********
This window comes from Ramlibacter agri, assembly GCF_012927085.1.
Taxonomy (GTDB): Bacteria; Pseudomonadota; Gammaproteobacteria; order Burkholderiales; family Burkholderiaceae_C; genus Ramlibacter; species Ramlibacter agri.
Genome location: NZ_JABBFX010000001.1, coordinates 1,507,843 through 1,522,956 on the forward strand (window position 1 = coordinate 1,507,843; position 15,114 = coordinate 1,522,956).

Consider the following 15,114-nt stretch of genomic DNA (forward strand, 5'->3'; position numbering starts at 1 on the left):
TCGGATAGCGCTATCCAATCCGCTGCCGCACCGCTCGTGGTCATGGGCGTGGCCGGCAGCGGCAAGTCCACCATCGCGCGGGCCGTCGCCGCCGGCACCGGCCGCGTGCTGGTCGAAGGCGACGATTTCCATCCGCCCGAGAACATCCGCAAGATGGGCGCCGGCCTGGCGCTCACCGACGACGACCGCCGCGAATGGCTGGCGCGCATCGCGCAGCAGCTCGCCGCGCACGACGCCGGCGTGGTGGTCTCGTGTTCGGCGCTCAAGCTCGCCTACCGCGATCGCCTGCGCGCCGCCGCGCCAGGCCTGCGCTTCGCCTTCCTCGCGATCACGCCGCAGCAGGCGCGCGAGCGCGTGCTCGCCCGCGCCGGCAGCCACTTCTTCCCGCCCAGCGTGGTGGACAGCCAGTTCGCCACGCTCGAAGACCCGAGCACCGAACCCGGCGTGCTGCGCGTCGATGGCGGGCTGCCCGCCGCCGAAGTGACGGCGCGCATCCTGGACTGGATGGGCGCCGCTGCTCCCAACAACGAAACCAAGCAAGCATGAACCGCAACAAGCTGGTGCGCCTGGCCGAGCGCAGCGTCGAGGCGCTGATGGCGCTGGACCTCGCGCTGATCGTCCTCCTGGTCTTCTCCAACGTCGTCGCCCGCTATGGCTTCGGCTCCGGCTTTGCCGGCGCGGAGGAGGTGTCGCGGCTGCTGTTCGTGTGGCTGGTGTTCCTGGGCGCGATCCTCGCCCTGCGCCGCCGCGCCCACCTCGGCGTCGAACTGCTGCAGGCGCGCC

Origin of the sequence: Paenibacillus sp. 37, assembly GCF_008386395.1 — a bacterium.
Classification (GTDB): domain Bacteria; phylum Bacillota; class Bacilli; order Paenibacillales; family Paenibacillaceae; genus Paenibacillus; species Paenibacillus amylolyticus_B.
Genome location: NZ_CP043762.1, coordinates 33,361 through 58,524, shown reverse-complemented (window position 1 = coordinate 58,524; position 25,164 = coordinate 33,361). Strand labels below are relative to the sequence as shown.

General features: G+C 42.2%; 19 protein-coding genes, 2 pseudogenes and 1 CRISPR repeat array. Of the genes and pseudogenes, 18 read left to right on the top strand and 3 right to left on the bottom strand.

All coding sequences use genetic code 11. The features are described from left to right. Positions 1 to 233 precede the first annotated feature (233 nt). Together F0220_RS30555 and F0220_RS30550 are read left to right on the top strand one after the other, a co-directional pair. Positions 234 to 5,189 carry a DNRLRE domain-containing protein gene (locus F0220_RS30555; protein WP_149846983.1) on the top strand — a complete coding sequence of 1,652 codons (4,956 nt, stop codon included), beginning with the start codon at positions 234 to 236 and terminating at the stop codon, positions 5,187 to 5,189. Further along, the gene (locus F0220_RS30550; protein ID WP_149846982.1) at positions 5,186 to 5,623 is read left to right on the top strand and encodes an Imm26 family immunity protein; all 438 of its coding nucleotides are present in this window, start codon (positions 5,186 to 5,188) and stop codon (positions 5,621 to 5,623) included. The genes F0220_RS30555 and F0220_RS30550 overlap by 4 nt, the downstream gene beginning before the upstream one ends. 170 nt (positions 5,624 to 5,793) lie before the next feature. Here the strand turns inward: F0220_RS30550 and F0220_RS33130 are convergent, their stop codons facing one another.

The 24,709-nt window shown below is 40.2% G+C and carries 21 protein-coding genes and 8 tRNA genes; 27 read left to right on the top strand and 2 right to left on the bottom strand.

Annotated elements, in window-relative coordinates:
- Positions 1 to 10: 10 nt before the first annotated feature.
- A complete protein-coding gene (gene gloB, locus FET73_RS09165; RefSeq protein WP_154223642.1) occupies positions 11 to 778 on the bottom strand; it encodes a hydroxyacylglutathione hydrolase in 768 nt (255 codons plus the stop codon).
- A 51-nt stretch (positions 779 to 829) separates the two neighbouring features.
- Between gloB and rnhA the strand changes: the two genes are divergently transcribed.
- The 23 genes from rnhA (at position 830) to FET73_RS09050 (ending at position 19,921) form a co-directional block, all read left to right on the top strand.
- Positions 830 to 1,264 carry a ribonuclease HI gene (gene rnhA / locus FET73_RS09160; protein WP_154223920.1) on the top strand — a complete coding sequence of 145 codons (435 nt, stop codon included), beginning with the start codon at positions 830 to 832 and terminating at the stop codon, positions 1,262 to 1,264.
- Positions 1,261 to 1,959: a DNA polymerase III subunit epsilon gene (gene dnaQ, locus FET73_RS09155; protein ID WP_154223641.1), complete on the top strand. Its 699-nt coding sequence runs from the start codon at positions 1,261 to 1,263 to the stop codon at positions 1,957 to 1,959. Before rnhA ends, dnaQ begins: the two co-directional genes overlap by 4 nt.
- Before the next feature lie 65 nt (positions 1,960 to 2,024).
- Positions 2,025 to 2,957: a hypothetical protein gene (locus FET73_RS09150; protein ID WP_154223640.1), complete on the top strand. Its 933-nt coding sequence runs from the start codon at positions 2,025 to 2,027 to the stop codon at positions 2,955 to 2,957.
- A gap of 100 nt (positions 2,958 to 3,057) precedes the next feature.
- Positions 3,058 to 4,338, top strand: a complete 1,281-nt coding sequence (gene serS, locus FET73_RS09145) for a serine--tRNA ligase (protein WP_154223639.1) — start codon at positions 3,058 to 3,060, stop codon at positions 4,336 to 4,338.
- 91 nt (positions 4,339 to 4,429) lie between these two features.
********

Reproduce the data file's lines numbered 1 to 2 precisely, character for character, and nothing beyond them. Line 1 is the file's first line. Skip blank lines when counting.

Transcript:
This window comes from Ramlibacter agri, assembly GCF_012927085.1.
Taxonomy (GTDB): Bacteria; Pseudomonadota; Gammaproteobacteria; order Burkholderiales; family Burkholderiaceae_C; genus Ramlibacter; species Ramlibacter agri.